There is a wonderful note of irony in the title of Inez Holden’s 1944 novel, There’s No Story There, recently reissued in a beautiful edition by Handheld Press (my thanks to the publishers for kindly providing a review copy). The book is set in Statevale, an enormous munitions factory situated in the English countryside during WW2. While many writers might have overlooked the lives of ordinary working people when searching for inspiration, Holden took a different view. By drawing on her socialist values and journalistic experience, Holden could see the interesting in the everyday. Consequently, she used the working environment as a suitable canvas for her fiction, illuminating some fascinating stories of day-to-day life.
There’s No Story There is an excellent novel – by turns striking, poignant, funny and insightful. Very highly recommended for anyone interested in this period of British fiction.
Statevale – the fictional munitions factory in Holden’s novel – is a vast operation, ‘seven miles round’ and encompassing 30,000 workers, the majority of whom are divided into three shifts: Red, White and Blue. Many of the conscripted workers – particularly those coming from outside the immediate area – are housed in the Statevale Hostel. This gives the complex something of a community feel, despite the undeniable sense of isolation some workers experience after being separated from their former homes.
The train journey – perhaps the first – the crowded station, the factory town and the great grey hostel buildings, the work itself, carried out in silent isolated groups, never more than twenty workers in one semi-underground shed, never less than two hundred in the canteen at break-time, sometimes six hundred in the hostel at meal-times, and always seven thousand going out or coming in on shift. The journey herd, the hostel herd, the workshop herd – where even the movements of the work were disciplined down to a slow rhythm – all added to the fear and sense of isolation from the home herd. (p. 46)
With the workers at Statevale engaged in the manufacture of artillery shells and bombs via hazardous procedures, the potential for accidental ‘blows’ (i.e. explosions) is ever-present – a fear that rumbles away for some of the employees, particularly those with previous experience of war. Julian feels it very acutely, which becomes increasingly apparent as the novel unfolds. Clearly experiencing PTSD following his discharge from the army, Julian is virtually mute, unable to speak aloud while the words maintain an ongoing commentary in his head.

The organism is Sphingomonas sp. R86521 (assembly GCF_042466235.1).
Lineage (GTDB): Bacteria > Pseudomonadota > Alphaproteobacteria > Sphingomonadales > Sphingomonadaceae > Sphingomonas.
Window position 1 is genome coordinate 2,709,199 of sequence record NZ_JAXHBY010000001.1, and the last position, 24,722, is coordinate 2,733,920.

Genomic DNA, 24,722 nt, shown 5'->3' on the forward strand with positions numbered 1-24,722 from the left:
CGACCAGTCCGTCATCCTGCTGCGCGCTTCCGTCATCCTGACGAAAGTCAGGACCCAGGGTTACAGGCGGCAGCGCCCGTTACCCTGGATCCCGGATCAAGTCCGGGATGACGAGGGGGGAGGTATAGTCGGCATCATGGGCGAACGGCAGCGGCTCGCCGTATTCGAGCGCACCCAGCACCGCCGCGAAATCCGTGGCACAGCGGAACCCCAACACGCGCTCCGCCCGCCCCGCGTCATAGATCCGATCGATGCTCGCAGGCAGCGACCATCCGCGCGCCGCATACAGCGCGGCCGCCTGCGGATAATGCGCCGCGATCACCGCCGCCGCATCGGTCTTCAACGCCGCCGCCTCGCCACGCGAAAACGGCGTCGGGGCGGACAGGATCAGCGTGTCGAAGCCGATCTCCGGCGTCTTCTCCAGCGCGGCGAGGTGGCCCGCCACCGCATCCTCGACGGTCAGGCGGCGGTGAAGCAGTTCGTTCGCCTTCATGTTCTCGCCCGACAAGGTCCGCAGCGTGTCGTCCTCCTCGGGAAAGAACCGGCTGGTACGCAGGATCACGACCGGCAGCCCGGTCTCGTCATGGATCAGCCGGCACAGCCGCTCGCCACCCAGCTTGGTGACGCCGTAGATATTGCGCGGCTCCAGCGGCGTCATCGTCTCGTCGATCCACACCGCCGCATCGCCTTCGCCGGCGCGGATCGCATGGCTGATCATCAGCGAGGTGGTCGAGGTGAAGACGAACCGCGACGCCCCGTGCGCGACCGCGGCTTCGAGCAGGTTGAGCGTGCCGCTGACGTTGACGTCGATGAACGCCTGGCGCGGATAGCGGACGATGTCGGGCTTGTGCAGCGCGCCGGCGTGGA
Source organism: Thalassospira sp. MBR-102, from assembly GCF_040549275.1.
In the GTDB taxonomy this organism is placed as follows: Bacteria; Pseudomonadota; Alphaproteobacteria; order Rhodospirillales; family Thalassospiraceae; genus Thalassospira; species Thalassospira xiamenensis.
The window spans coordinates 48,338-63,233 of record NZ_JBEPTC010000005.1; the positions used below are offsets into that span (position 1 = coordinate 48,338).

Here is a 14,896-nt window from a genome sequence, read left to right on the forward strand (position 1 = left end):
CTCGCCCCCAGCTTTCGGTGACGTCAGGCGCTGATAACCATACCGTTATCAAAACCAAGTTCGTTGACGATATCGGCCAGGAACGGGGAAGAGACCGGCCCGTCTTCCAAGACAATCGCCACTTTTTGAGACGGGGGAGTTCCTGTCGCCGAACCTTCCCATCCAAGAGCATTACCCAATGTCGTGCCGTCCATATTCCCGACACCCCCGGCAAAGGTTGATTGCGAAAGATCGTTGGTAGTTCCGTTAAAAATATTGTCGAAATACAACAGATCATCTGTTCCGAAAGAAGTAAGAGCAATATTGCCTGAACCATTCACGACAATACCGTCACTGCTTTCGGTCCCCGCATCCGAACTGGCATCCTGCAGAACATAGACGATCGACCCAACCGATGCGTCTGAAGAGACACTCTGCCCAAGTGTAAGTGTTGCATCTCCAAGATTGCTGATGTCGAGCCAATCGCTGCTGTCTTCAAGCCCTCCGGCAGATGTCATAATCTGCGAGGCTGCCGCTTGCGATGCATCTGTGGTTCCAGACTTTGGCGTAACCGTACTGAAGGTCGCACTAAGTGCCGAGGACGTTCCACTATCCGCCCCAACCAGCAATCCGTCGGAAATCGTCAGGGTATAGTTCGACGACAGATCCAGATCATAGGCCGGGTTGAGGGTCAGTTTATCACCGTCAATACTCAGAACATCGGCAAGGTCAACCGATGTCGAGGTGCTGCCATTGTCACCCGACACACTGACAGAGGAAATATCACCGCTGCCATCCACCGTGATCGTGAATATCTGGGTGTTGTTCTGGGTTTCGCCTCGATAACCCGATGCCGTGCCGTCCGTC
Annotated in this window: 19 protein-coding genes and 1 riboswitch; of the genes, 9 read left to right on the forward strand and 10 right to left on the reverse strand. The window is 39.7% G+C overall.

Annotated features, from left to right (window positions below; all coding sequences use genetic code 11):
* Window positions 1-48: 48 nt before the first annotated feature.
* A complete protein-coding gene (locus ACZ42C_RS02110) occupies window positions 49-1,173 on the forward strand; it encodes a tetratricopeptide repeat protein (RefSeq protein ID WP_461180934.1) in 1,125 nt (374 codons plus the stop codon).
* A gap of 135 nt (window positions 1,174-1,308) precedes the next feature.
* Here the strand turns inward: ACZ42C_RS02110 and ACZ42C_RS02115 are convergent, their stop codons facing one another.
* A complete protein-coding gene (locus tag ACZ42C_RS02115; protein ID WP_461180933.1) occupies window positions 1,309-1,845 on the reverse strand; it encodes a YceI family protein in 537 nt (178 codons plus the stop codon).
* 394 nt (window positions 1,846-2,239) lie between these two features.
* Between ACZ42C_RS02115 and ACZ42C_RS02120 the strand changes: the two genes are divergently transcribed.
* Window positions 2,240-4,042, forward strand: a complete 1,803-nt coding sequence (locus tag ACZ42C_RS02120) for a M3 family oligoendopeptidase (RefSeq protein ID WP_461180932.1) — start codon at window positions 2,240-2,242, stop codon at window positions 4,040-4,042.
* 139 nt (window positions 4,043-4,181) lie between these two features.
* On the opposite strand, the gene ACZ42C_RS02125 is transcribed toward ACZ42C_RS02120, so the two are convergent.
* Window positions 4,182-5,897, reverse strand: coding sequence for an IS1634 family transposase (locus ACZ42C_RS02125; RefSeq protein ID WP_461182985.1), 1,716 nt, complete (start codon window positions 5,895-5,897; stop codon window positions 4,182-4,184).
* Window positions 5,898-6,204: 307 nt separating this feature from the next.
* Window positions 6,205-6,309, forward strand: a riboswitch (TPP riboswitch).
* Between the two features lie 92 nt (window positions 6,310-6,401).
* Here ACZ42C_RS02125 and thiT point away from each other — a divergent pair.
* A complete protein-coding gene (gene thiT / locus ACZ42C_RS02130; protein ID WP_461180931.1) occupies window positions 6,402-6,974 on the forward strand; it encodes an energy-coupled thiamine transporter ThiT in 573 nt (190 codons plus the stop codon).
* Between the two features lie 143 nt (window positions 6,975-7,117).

Julian looked up at the top layer of boxes, and as he did so his death-wish overwhelmed him again.
‘Supposing one of them tipped over and fell to the ground? What would happen – well, you know! A small speck of powder spilled, some sort of friction, what they call a “blow”, and I should disappear instantly. (p. 15)
Through Holden’s immense skill in shifting the viewpoint from one worker to the next, we are able to build up a detailed picture of life inside the munitions base over the course of the book. Workers must dress in asbestos suits, wear rubber-soled shoes on their feet, and cover their faces with special cream and powder to protect themselves while on the job. Procedures are conducted slowly and meticulously to minimise the potential for friction – with so many hazardous explosives around, any sparks or points of ignition must be avoided at all costs, otherwise the consequences could be fatal. As readers, we also gain a real sense of the less obvious sources of danger when working in such an operation – for instance, the insidious threat from boredom, which stems from the monotony of performing highly repetitive tasks.
‘…It’s not so bad at this time of the day, but towards the end of the shift that awful mood of monotony comes creeping over me as certain sure as slow paralysis. Boredom isn’t a negative thing as people say; it’s an active kind of poison, a malady that drags you down with it and into a deep morass where treacled-up time ticks slowly over you. It’s not carelessness, but monotony that’s the enemy of safety and industry.’ (p. 17)